For instance, with the blackbird and flycatcher, why choose “r” instead of “l” or “d”? And why “b” and not “v” for the warbler? I’m sure they had their reasons, but it’s not as if the birds are actually pronouncing the letters just as humans do. Thus, you begin to see how inexact and problematic this method of identification can be.

Along with recording equipment, now they use pictograms to make visual representations of the sounds, and they write detailed descriptions of the sonic features of bird vocalizations, covering pitch, tempo, tone, volume, length, and quality. And it’s all been catalogued online for quick access. Because each bird often emits multiple song and call types to throw us off, technological advances like these have made bird identification for the non-scientist much, much easier–and fun!

Learn all about identifying birds by their songs and calls using modern techniques at The Cornell Lab of Ornithology’s bird song ID skills page or find a bird song ID app here for Android or here for iPhone. Other big names in birding include David Allen Sibley, the National Audubon Society, and Roger Tory Peterson.

To borrow some of Edward Lear’s rhymes about sparrow song, enjoy your “‘Twikky mikky bikky bee'” until next time.

Wildlife Poem: Sea Otter in Progress

As promised, here continues my focus on nature and wildlife poetry that began with Call of the Wild Poetry. See my prewriting for this poem at Raw Poetic Material: Sources and Destinations. In response to my writing group moderator’s assignment to “write a poem about a sea otter” (which I had only partly attempted), I began with a more meandering subject matter focus and less formal stanza structure than you’ll see below, but with similarly short lines.

Step 2 zeroed in on the target subject, and I wrote a longer collection of 6-line stanzas with no end rhyme. The poem at bottom represents the latest (third) iteration, taking what I felt was the best (last stanza) of the intermediate material and building on it. This version employs 4-line stanzas using an ABXB (or ABCB) rhyme scheme. It is still a work in progress.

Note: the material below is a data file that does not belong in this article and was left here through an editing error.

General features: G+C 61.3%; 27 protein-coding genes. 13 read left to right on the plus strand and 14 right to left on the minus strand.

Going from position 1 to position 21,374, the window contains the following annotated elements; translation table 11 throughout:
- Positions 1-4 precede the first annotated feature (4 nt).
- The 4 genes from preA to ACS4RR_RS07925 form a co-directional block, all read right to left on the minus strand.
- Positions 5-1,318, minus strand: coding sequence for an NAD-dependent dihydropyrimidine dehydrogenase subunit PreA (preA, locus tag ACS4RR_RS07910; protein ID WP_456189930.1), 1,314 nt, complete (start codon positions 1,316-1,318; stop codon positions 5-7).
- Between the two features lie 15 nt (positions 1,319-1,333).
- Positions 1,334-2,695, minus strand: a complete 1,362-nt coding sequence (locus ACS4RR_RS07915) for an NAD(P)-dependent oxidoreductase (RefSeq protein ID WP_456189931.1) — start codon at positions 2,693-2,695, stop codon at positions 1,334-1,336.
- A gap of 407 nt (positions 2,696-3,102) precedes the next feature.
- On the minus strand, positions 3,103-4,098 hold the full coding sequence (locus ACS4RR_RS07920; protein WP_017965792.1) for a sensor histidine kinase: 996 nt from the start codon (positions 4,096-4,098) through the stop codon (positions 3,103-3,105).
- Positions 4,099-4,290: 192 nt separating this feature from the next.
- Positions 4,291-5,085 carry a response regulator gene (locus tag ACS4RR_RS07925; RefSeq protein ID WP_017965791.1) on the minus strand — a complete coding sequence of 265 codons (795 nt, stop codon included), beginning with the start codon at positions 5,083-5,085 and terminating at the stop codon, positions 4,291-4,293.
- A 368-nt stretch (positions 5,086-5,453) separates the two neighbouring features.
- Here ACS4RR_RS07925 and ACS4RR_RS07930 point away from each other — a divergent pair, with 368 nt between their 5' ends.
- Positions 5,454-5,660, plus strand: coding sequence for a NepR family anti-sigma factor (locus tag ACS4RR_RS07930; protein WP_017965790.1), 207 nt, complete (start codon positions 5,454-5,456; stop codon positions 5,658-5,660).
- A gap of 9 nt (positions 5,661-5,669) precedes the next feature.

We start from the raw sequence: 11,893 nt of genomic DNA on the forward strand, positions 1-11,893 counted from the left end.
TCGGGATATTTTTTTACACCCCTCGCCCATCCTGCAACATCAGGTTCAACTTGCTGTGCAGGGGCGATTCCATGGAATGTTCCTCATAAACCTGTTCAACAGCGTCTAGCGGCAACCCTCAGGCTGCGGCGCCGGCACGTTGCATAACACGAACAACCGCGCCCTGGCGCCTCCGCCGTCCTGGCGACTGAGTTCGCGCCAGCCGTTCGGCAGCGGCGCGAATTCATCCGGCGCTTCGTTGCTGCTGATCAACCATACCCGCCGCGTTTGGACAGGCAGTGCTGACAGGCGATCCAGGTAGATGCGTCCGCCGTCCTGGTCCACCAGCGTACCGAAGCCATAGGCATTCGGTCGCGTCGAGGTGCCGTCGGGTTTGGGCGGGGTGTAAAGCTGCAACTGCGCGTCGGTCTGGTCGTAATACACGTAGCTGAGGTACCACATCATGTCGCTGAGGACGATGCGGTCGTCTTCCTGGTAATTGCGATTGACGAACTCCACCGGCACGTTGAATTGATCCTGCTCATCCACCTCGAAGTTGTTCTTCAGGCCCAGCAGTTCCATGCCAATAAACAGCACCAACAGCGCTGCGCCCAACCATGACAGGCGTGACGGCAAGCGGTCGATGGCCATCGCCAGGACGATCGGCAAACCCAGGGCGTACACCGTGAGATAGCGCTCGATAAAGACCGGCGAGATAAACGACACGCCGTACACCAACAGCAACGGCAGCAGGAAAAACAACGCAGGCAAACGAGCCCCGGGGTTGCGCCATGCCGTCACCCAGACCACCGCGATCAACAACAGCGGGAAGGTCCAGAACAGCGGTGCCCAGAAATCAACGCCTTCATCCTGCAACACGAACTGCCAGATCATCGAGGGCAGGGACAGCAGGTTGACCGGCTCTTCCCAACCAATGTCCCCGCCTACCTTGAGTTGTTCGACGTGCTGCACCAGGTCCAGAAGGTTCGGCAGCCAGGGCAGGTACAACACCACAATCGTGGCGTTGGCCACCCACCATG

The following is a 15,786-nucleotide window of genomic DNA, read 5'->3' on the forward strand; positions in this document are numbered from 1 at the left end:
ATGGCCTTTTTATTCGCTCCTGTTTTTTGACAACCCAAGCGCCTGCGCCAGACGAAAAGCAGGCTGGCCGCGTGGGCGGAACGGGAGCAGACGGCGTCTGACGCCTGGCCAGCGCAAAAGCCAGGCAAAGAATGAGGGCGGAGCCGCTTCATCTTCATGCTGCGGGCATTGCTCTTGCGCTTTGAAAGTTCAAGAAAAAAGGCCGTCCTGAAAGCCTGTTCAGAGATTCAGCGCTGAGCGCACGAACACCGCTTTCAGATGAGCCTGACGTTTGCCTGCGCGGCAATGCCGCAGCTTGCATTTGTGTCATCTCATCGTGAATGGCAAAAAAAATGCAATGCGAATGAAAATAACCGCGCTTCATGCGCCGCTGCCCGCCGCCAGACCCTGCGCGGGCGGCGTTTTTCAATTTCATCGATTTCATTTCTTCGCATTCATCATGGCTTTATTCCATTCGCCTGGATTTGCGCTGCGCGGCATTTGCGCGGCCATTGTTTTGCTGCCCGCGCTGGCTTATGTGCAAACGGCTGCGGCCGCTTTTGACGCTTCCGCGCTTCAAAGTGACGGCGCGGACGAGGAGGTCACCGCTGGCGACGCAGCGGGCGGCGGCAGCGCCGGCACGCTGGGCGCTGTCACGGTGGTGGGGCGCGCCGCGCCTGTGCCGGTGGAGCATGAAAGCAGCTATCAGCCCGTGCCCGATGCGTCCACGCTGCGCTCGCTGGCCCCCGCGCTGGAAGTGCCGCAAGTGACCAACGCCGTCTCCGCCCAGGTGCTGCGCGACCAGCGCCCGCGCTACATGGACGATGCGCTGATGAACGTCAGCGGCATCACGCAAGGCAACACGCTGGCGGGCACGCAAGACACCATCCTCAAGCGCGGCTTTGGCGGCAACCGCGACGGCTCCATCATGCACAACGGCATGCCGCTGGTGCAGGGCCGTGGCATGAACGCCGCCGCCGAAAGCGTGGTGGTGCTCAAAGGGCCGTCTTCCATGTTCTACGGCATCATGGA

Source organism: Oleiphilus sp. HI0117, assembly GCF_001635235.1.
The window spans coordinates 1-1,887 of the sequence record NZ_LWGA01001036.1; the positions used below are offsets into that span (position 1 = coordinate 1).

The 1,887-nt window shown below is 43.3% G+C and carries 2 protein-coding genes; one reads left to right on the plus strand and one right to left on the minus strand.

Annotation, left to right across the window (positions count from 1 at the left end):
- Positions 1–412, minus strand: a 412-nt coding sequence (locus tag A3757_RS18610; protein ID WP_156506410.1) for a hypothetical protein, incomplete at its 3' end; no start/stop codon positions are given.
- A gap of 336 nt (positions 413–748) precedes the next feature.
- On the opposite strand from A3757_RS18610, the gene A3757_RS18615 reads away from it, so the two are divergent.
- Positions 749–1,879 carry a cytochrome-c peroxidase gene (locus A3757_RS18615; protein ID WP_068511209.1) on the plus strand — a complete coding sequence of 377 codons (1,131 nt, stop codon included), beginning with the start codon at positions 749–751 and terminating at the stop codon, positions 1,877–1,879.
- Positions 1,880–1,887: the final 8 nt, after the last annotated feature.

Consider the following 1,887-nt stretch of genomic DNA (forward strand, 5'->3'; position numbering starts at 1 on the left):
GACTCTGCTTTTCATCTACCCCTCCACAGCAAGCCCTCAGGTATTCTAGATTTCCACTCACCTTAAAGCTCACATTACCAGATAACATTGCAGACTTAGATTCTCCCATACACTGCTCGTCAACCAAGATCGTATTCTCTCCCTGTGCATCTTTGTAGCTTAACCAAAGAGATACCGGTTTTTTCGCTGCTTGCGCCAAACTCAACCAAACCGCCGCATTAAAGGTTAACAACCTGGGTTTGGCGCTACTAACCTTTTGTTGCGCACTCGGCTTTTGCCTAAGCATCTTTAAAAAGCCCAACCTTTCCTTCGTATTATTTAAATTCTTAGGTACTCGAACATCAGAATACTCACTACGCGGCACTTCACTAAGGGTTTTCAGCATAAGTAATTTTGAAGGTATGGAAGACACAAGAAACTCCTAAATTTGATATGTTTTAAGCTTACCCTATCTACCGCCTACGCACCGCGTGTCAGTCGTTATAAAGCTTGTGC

My revision goals include:

  • Let the poem stretch and breathe a little to see if idea clarity improves without wrecking structure or sound. Make the poem feel less stilted and claustrophobic while still preserving economy of word choice. Specifically, reduce the number of hyphenated phrases.
  • With increased clarity and space, home in on a definite theme and/or message to dovetail with the sensory detail. Make sure the poem communicates what I intend it to.
  • Decide how form may best serve content, and whether to make a series or set of parts out of the different treatments tested during the drafting phases.*

It may seem backwards not to start with the message you want to convey and then seek the words to express it. While I do begin with a concept in mind, my entry into verse writing is more predominantly through its music–the sounds of words, the rhythm of phrases, the frolicking through rhyme and alliteration. For students of poetry and speech, this collection of aspects is called is called prosody.

Sound, sense, and form all must work together for overall poem quality.

Sometimes I emphasize form excessively, spending more time experimenting with line and stanza breaks than is beneficial. Likewise, I tend to obsess over punctuation, probably using too much of it. (This habit comes both from my college poetry instructor’s admonition to “study [verse] punctuation” and from my own pique over comma errors committed by my writing students and others.)

For additional insight into the state of my verse writing process, see the 4-post series beginning with On Process: Verse Writing, Introduction and Part I: Motivation. In that series, I use the writing of an elegy for Leonard Nimoy to illustrate both poem creation and my development as a poet.

I hope you find these descriptions and samples instructive. Happy verse writing and reading!

Watery wiles gild sea
waves, yield thick-furred
off-white young, black-
eyed dark, five fingers.

Coats arc down through 
copper-coated ocean tents 
with slick black-coffee sheen 
toward gloaming, up again.

Porpoising, then a raft,
mother floats belly up, 
one light pup suckling;
now hunts, stones mollusks. 

Sharp teeth keep urchin 
counts checked, kelp alive, 
frond forest sound, safe,
for otter sleep, more life.
Sea otter with kelp Image sourced through Wikipedia

Sea otter with kelp
Image via Wikipedia

* Sometimes a writer must face the fact that the chosen form or style may not be what the content calls for, which can mean, e.g., changing a poem into an essay or end-rhymed verse into free verse.